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25 Feb How Do You Create a Clear, Concise and Compelling Message (with 25+ Years Experience)

Olivia Gamber: How do you come up with a compelling message that’s powerful and concise when you have over 20 years of experience?

Kevin Kermes: This becomes a big challenge, particularly if you are … I’ll say it again, there’s a common theme here. If you are approaching your search from the standpoint of reacting to job posts, you’re going to feel like the job descriptions, even those that come through search firms, where you feel like you’ve to check the block on everything and you’re trying to be all things to all people versus taking an opportunity whether you’re currently employed or not, doing an inventory of what you’ve done over the last 20, 25, 30 years and boiling it down to two to three key problems that you solve. Figuring out where you want to put your weight to bear in creating a narrative around that. A, it allows you … you may not feel this way when you look at job descriptions, but I’ll tell you what, job descriptions more often than not are not really representative of the true problem that they need somebody in the role to, particularly at the more senior level because just think about this.

They are not going to broadcast on a piece of paper where their weak points are. A good search firm will know what it is that truly needs to be solved. They’ll know what the real issues are. Even with excellent search firms, once you get inside and you start talking to leadership, you’re going to start to learn. Let’s put aside the search firm piece. What becomes important is not trying to morph to everything, and be everything, be all things to all people, but to boil it down to those two to three areas that number one, you really enjoy, because it’s very rare that we’re exceptional at things that we don’t enjoy. There are things we can do easily that we don’t necessarily see enormous value in that other people do. That’s a whole other conversation, but the things that really get you motivated to jump out of bed in the morning on Monday morning and get back to work and not hit the snooze alarm, those are the things that you need to be focused in on. Not thinking about, “Well I have to do all these other things.”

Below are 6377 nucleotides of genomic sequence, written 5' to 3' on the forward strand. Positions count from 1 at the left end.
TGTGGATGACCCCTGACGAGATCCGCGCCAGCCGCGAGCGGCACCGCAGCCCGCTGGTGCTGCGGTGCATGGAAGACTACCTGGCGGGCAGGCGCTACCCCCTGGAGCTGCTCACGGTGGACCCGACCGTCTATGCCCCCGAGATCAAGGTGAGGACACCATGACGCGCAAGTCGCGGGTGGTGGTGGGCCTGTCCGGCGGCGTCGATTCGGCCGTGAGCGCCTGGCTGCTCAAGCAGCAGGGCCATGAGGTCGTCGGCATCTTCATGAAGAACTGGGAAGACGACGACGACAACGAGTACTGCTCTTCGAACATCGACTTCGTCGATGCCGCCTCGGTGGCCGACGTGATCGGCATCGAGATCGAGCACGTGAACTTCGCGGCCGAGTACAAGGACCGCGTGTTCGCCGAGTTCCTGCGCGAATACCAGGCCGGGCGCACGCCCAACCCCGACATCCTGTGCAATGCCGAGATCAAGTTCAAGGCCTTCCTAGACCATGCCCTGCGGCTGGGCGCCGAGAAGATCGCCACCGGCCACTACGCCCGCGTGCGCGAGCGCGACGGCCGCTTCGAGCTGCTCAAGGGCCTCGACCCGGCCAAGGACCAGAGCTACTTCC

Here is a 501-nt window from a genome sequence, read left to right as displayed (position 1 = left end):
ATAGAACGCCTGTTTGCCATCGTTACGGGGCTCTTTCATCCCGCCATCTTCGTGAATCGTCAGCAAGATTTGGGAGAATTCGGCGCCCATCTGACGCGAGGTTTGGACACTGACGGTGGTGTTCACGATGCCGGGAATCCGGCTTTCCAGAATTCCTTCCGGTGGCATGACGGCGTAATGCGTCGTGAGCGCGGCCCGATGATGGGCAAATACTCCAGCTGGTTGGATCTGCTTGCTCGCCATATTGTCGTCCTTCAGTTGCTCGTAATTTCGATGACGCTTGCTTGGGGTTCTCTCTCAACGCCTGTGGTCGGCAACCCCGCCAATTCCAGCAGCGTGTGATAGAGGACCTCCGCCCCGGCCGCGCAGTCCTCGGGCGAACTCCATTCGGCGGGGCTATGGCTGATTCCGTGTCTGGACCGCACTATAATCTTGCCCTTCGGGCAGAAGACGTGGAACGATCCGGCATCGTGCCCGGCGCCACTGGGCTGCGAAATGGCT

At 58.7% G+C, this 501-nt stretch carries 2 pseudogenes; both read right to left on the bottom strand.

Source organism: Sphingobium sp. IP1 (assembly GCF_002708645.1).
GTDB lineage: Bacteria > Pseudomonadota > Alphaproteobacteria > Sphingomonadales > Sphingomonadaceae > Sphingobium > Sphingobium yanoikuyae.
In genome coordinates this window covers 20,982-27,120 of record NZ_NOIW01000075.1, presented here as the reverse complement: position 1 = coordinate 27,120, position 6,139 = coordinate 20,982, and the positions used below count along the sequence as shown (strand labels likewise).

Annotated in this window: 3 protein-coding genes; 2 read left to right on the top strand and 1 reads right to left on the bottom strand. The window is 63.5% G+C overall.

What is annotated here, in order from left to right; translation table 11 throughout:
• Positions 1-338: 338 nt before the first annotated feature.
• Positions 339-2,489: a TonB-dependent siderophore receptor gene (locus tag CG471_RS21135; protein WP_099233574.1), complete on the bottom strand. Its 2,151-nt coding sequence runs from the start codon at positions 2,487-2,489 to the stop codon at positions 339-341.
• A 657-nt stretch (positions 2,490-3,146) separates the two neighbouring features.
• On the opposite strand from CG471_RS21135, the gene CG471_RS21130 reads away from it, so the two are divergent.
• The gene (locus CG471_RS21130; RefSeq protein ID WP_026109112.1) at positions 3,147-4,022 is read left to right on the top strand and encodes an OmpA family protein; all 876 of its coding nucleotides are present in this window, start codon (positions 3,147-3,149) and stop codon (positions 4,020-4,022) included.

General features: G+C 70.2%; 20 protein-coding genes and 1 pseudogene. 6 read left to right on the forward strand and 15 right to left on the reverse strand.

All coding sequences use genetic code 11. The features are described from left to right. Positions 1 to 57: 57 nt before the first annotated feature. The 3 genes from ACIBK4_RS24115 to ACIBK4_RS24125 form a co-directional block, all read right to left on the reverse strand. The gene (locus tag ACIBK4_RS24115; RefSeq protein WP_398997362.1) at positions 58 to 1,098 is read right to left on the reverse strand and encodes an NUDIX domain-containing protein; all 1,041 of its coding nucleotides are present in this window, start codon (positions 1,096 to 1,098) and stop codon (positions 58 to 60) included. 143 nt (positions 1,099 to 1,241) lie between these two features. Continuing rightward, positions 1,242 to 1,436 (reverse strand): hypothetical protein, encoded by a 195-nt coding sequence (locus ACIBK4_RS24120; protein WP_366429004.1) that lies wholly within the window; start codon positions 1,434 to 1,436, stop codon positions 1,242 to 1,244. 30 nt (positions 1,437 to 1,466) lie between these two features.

No you don’t. Those are the spoils of war at 25, 30 years experience that you have the ability now to focus in on exactly what it is you want to do. The one exception here and I can’t be kind in how I say this is, if you have championed mediocrity throughout your career, and you’re now 25, 30 years and you’ve never really done anything well, this isn’t going to work for you. If you have done well and you’re frustrated because you’re looking at the opportunities in front of you and going, “I can do so much better.” First of all, you’re the exact person that we work with. Beyond that, it fundamentally becomes an issue of boiling down what it is that you do well and being relentless about focusing in on delivering that for someone else. What do you think?

Olivia Gamber: I love that, because … I’m going to take a little bit different angle, because you pretty much hit on the message piece and got everything I would say, but in terms of testing the message, that’s another piece I think a lot of people avoid and we treat it like business development for your career. Any time you’re going to go to market or you’re thinking about going at something from a different angle and positioning your experience, you’re making so may assumptions. We really recommend that you go to the market. Who is the audience that you’re trying to serve and listen to them. Ask them questions. Get a diagnostic of what are their problems, where are you seeing themes in the market? Position your key shrinks in the right way to where you’re going to get the most traction.

That’s a step that a lot of people skip because they’re focused on me, me, me and it’s very much just egocentric and that just not effective. What we’ve learned is go out there with a consultative approach and ask the right questions and then you’ll be able to position your experience in the most relevant way and you can be more dynamic about. That’s another benefit to leading with the conversation just like what Kevin said. If you’re leading with a resume and a job description, you really are positioning yourself as a commodity because you’re just having a recruiter check the boxes and compare two pieces of paper, whereas if you’re leading with a conversation, you’re able to effectively market yourself 10 times better.

Kevin Kermes: Totally agree.

Kevin Kermes
kevin@careerattraction.com


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